Even someone as rightfully respected as World Jewish Congress president Ronald S. Lauder isn’t immune to bouts of animus toward haredim. Despite his laudable philanthropy, which includes support for institutions that educate Jews overseas about their religious heritage, Lauder made a public statement last year that many of us in the haredi community found particularly jarring.

In a New York Times op-ed, Mr. Lauder decried, inter alia, “Israel’s capitulation to religious extremists.” Those would be duly elected representatives of an important segment of Israeli – and Jewish – society: traditionally observant Jews.

Again, Mr. Lauder, and anyone, can argue the merits of maintaining or trashing the religious status quo in Israel, which grants religious authority to Orthodox halachic decisors. But labelling people committed to Jewish observance “extremists” should be beneath a Jewish leader. To his credit, Mr. Lauder subsequently apologized in a full-page ad.

No apology was forthcoming, sadly, from Rabbi Eric H. Yoffie, former president of the Union for Reform Judaism, for writing in Haaretz that “the ultra-Orthodox political leadership” in Israel is “destroying the State of Israel.” And, in case readers might assume he was waxing metaphorical, he took care to add “Literally.”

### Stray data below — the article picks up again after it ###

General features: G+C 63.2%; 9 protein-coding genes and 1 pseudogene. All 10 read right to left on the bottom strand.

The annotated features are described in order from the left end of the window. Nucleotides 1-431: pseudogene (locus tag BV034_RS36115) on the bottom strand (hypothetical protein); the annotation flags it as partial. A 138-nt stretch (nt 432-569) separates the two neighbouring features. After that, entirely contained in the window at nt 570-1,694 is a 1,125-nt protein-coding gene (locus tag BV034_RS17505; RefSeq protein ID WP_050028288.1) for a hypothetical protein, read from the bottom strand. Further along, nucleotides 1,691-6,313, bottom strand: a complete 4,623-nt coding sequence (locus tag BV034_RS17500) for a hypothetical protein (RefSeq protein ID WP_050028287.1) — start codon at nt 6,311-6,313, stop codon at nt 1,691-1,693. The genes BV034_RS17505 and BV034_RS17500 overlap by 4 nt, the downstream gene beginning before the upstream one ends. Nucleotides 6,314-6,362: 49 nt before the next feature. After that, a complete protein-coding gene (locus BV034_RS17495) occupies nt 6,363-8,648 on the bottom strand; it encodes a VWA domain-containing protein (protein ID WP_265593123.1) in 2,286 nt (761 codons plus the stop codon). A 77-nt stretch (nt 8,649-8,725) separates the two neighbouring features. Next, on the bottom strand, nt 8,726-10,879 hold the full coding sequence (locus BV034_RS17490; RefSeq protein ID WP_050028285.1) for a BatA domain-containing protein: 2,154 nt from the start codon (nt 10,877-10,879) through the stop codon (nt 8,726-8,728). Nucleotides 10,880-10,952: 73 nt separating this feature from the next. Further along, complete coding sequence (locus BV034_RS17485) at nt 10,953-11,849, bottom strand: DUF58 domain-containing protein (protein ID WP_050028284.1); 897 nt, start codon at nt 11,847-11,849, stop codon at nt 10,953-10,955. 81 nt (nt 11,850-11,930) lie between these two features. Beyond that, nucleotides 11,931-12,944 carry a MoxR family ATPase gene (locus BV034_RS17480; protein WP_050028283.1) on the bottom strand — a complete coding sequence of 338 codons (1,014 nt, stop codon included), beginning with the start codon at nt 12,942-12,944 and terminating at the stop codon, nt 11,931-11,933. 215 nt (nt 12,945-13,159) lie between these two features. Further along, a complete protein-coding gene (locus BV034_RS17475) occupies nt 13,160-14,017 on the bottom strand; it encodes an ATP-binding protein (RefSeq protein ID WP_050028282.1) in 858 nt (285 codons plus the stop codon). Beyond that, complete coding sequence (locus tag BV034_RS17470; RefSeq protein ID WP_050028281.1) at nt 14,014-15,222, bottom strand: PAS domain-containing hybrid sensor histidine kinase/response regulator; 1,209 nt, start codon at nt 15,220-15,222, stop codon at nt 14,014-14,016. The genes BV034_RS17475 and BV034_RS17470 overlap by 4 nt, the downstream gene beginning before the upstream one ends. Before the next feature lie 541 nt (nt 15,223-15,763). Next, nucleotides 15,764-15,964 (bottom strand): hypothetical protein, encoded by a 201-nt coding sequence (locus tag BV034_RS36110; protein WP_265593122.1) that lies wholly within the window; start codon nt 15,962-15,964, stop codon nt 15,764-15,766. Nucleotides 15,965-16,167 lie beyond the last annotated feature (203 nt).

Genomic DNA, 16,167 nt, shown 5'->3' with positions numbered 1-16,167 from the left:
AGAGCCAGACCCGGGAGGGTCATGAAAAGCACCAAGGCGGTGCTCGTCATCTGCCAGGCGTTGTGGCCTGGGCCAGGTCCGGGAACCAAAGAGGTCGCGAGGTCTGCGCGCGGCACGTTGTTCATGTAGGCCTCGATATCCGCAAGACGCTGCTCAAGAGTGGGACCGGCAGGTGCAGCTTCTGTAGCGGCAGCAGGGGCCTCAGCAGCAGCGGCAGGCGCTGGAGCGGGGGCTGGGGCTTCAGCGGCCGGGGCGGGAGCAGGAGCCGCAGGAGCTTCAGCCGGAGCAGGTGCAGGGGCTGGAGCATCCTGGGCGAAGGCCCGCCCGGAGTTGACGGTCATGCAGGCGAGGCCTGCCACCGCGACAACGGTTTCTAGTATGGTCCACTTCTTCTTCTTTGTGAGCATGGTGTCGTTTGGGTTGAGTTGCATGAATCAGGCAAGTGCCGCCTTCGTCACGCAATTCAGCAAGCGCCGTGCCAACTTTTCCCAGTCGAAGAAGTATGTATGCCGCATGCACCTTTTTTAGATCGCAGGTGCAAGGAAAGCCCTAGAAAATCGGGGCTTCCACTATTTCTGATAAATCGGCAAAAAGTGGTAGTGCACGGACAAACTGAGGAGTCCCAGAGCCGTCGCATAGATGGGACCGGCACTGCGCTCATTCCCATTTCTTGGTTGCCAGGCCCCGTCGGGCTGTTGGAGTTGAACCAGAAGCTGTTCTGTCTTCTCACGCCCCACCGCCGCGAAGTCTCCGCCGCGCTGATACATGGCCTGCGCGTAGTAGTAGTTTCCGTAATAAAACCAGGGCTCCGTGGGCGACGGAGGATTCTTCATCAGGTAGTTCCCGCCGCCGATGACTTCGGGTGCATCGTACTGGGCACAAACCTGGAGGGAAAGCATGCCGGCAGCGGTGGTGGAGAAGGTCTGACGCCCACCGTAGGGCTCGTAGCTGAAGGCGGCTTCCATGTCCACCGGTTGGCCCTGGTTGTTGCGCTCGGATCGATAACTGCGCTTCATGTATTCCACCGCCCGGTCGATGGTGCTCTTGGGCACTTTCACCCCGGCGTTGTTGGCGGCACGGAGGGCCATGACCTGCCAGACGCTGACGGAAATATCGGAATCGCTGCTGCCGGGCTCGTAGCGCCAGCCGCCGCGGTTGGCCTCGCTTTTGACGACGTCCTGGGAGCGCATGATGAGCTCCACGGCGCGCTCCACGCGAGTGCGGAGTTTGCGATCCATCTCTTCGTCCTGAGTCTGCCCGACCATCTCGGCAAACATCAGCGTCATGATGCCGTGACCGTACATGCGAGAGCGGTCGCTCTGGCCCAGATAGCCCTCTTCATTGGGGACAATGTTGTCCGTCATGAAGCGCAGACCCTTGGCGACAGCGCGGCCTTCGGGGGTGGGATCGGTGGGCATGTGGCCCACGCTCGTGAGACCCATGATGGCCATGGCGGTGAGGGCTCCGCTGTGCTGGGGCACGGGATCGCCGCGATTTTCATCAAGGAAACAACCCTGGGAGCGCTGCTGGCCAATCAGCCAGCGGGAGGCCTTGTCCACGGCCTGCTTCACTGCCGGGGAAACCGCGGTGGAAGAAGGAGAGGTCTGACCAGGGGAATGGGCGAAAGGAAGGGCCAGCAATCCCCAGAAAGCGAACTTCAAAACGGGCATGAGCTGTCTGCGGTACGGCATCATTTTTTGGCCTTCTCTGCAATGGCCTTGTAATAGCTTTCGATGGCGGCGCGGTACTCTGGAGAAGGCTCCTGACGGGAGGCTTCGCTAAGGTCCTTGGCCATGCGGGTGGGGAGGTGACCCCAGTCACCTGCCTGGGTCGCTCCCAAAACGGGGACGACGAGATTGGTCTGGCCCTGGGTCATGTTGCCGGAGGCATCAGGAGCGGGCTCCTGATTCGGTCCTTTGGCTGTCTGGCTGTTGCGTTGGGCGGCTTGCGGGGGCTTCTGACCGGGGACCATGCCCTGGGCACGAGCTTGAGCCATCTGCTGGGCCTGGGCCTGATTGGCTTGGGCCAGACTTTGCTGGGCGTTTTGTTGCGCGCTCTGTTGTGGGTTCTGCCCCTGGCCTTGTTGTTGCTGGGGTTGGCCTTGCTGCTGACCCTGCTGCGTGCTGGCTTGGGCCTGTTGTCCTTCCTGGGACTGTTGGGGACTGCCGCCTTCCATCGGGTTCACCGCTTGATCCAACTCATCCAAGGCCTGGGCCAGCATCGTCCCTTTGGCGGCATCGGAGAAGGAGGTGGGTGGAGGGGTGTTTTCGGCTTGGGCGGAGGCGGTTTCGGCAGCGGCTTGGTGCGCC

That same paper reported earlier about how some American Jewish Federations had funded an ad campaign conceived by non-Orthodox movements to vilify haredim. The campaign reportedly posted nearly 1000 signs and billboards in Israeli cities, reading, in Hebrew: “We are liberating the Kotel – Enough with haredi domination.”

Subjugation. Capitulation. Domination. Run for your lives, normal people! The barbarians are at the gate!

Again, one can argue for the jettisoning of the religious status quo in Israel, in law or at the Kotel. But it can be done without incitement or demonization.

Compounding the effects of anti-haredi animus is how the community is ignored in other contexts where it shouldn’t be.

Assaults on Orthodox Jews in Crown Heights and Borough Park have become almost commonplace of late – 15, at last count, since mid-October, in the former neighborhood alone. And almost no one outside of the Jewish media cares to even report on it.

Where one does find considerable coverage of the haredi community is when one of its members is accused of doing something wrong or has actually committed a crime. That would be fair enough if there was more coverage in the general Jewish media and non-Jewish media of the community’s myriad laudable acts and educational outreach to other Jews.

But when attacks on haredim are ignored and the community shows up exclusively in reports of accusations or wrongdoing, well, that inexorably leads to generalizations.

Yes, we have our ethically and morally challenged members, like any group. But isn’t the essence of prejudice the generalizing from a group’s worst examples to the entire group?

The vilification of haredi Jews should horrify all good people.

Avi Shafran is a columnist for Hamodia and blogs at